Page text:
School seminar: Solvent-free approaches to nanoparticles synthesis and polymer functionalization and plasmonic catalytic hydrogenation reactions – School of Chemistry School seminar: Solvent-free approaches to nanoparticles synthesis and polymer functionalization and plasmonic catalytic hydrogenation reactions – School of Chemistry

School seminar: Solvent-free approaches to nanoparticles synthesis and polymer functionalization and plasmonic catalytic hydrogenation reactions

Speaker:  Professor Audrey Moores, Centre for Green Chemistry, McGill University, Canada

Host:  Associate Professor Liz New  [Map]

Nanomaterials are intensely researched for their powerful properties applicable in the broad fields of medicine, electronics, optics and catalysis. We developed a novel synthetic method for the scalable production of metal and metal sulfide NPs under solvent-free, mechanochemical conditions. The synthesis of Au NPs provided access to monodisperse and ultra-small NPs in the size range of 1–4 nm, without external reducing agents or bulk solvents.1 Using lignin as a biomass-based reducer, we could access embedded NPs of Au, Ru, Pd and Re.2 With Ag, this method gave access to antibacterial filters in a simplified fashion.3 We also explored the synthesis of metal sulfide with similar Bi2S3 nanoparticles were easily synthesized by mechanochemical activation from molecular precursors and cysteine as a sulfur source, followed by aging to afford X-ray active materials. These materials are exciting candidates for cancer detection.4 In last examples, I’ll illustrate how mechanochemistry and aging techniques may be used towards the efficient functional of man-made and biomass based polymers, such as cellulose nanocrystals5 and chitin.6

Besides, we have employed silver nanocubes for hydrogen activation and hydrogenation of ketones and aldehydes via irradiation at 405 nm, corresponding to the position of the plasmon band of the nanocubes.7 Exposure to other wavelengths, or absence of light failed to provide activity thus proving the plasmonic effect. Compared to other catalytic systems, the plasmonically activated catalyst provides access to primary and secondary alcohols using milder conditions, in a highly atom economical fashion.

Selected publications:

  1. M. J. Rak, N. K. Saadé, T. Friščić and A. Moores, Green Chem., 2014, 16, 86-89.
  2. M. J. Rak, T. Friščić and A. H. Moores, Faraday Discuss., 2014, 170, 155-167.
  3. M. J. Rak, T. Friščić and A. Moores, RSC Adv., 2016, 6, 58365-58370.
  4. M. Y. Malca, H. Bao, T. Bastaille, N. K. Saadé, J. M. Kinsella, T. Friščić and A. Moores, Chem. Mater., 2017, 29, 7766–7773.
  5. B.G. Fiss, L. Hatherly, R.S. Stein, T. Friščić, A. Moores, ACS Sustainable Chem. Eng. 2019, 7 (8), 7951-7959.
  6. T. Di Nardo, C. Hadad, A. Nguyen Van Nhien, A. Moores, Green Chem. 2019, 21, 3276-3285
  7. M. Landry, A. Gellé, B. Y. Meng, C. J. Barrett and A. Moores, ACS Catal., 2017, 7, 6128–6133.

About the speaker:

Audrey Moores is an Associate Professor of Chemistry and Tier II Canada Research Chair in Green Chemistry (2007-17) at McGill University, where she started her independent career in 2007. She completed her PhD from the Ecole Polytechnique, France in 2005, under the supervision of Prof. Pascal Le Floch and received the Best Thesis award of the Ecole Polytechnique that year. She was a post-doctoral fellow at Yale University in 2006 under the guidance of Prof. Robert H. Crabtree, funded by a Lavoisier fellowship from the European Union.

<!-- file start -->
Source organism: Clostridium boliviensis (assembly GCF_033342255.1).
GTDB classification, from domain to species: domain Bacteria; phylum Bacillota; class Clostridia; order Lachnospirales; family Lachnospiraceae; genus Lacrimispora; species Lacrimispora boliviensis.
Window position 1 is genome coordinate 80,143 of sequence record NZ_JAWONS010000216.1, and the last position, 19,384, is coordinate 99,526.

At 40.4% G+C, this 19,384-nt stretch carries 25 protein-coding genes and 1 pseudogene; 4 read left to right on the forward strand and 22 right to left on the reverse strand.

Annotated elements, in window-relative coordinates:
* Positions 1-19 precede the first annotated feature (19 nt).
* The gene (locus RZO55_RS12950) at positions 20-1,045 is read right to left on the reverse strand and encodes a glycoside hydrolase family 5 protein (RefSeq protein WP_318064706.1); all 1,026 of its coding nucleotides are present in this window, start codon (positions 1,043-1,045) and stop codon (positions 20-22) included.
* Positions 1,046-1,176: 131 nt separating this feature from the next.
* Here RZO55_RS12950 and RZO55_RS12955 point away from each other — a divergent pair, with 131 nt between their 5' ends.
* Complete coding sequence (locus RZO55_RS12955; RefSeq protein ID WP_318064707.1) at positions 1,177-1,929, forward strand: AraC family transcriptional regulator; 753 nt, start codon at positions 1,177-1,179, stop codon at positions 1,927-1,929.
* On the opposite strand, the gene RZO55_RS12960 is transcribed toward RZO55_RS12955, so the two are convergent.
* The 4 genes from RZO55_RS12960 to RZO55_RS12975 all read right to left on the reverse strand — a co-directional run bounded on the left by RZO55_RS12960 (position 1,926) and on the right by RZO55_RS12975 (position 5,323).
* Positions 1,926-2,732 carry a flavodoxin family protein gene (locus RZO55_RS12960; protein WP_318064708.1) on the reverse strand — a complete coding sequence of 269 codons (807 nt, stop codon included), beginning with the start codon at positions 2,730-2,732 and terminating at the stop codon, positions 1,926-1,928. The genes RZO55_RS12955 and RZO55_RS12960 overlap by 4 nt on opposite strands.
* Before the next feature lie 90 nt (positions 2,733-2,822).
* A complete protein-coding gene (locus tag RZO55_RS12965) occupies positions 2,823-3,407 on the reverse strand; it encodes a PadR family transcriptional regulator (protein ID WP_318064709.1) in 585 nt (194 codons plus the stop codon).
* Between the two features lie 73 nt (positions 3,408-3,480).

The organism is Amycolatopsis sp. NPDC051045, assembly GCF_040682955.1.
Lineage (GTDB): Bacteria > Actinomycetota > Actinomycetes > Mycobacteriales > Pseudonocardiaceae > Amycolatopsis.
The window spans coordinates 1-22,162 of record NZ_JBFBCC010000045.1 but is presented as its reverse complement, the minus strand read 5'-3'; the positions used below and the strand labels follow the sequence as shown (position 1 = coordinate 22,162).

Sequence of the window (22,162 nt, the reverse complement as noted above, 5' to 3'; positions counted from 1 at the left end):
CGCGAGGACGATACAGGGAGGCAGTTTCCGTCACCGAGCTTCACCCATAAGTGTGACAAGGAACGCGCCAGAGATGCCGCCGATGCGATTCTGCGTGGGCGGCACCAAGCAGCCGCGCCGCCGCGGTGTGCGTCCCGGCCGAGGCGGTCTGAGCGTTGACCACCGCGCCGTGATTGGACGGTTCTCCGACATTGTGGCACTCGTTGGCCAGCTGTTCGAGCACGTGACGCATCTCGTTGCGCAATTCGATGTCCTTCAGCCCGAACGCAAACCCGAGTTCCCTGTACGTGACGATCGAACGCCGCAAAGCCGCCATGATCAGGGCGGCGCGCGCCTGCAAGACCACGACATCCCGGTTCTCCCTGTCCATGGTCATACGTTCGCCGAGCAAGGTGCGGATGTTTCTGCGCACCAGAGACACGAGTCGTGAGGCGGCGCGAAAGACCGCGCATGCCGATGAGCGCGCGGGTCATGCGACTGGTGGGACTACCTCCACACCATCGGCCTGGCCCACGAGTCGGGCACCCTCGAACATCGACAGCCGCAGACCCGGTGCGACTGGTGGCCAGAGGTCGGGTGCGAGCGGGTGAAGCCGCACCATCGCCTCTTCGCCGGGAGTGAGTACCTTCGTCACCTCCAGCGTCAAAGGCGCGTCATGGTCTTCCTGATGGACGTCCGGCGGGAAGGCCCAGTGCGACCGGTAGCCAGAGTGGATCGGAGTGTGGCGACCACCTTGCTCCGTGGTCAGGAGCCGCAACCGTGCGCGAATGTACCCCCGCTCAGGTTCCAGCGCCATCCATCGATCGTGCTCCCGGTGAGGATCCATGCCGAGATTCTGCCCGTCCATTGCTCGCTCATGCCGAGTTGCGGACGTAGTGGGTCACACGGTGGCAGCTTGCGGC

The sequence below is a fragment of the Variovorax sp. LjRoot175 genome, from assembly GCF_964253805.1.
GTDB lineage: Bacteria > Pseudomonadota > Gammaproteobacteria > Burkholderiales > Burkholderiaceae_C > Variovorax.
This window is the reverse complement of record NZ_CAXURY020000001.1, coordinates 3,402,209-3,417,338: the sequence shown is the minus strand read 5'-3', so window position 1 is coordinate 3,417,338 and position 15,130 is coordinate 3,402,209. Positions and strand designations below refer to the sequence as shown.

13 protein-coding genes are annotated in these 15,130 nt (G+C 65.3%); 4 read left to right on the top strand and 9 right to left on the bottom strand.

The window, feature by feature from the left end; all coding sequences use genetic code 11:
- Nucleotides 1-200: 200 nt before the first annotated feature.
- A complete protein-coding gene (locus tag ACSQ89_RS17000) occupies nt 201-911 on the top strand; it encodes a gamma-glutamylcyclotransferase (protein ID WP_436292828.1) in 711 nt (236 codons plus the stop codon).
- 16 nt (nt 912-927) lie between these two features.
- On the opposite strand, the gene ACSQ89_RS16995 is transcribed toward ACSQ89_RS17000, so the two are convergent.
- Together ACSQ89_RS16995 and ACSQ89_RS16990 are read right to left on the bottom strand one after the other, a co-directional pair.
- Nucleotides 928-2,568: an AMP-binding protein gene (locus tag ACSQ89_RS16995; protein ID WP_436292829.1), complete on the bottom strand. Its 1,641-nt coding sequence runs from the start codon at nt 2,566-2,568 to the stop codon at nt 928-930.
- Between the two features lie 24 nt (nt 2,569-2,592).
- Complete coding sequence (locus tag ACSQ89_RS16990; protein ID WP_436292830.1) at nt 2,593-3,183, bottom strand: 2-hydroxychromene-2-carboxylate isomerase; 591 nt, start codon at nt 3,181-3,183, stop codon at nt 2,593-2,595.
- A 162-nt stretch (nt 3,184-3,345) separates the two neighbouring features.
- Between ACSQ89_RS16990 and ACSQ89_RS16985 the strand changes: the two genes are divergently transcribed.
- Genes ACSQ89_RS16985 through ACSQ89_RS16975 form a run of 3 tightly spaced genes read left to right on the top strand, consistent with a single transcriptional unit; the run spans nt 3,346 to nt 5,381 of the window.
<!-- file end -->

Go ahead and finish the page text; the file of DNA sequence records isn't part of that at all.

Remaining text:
She is a leading expert in the field of catalysis using metal, metal oxide and biomass-based nanomaterials, with a special emphasis on sustainable processes and use of earth abundant starting materials. Her research was recently highlighted in Nature in 2016, and she was selected as an emerging leader in 2017 by the RSC journal Green Chemistry. Her scientific contributions are well cited (>3680 citations; h-index=30).

She is the associate director of the Facility for Electron Microscopy Research (FEMR) at McGill since 2017 and the co-lead of the McGill Sustainability Systems Initiative- Material theme, since 2017. She was the co-associate director of the CCVC for 4 years (2012-2016) and the scientific director in the board of GreenCenter Canada, an Ontario-based tech transfer company (2016-2019). She is a member of the advisory board of the Green Chemistry Institute (America Chemical Society) since 2018. Since 2016, she is an associate editorship for ACS Sustainable Chemistry & Engineering.

She received a Discovery Accelerator Supplement Award in 2018 from the Natural Sciences and Engineering Research Council of Canada, was invited by the United Nations Industrial Development Organization for to teach a 5-day workshop in South Africa in the fall 2018 and was recognized as one of the three finalists for the McGill Principal’s prize for public engagement through media in 2019. In 2022, she will co chair the Gordon Research Conference in Green Chemistry.


Nov 29 2019


11:00 am - 12:00 pm


All welcome. Free.


Chemistry LT4, Level 2

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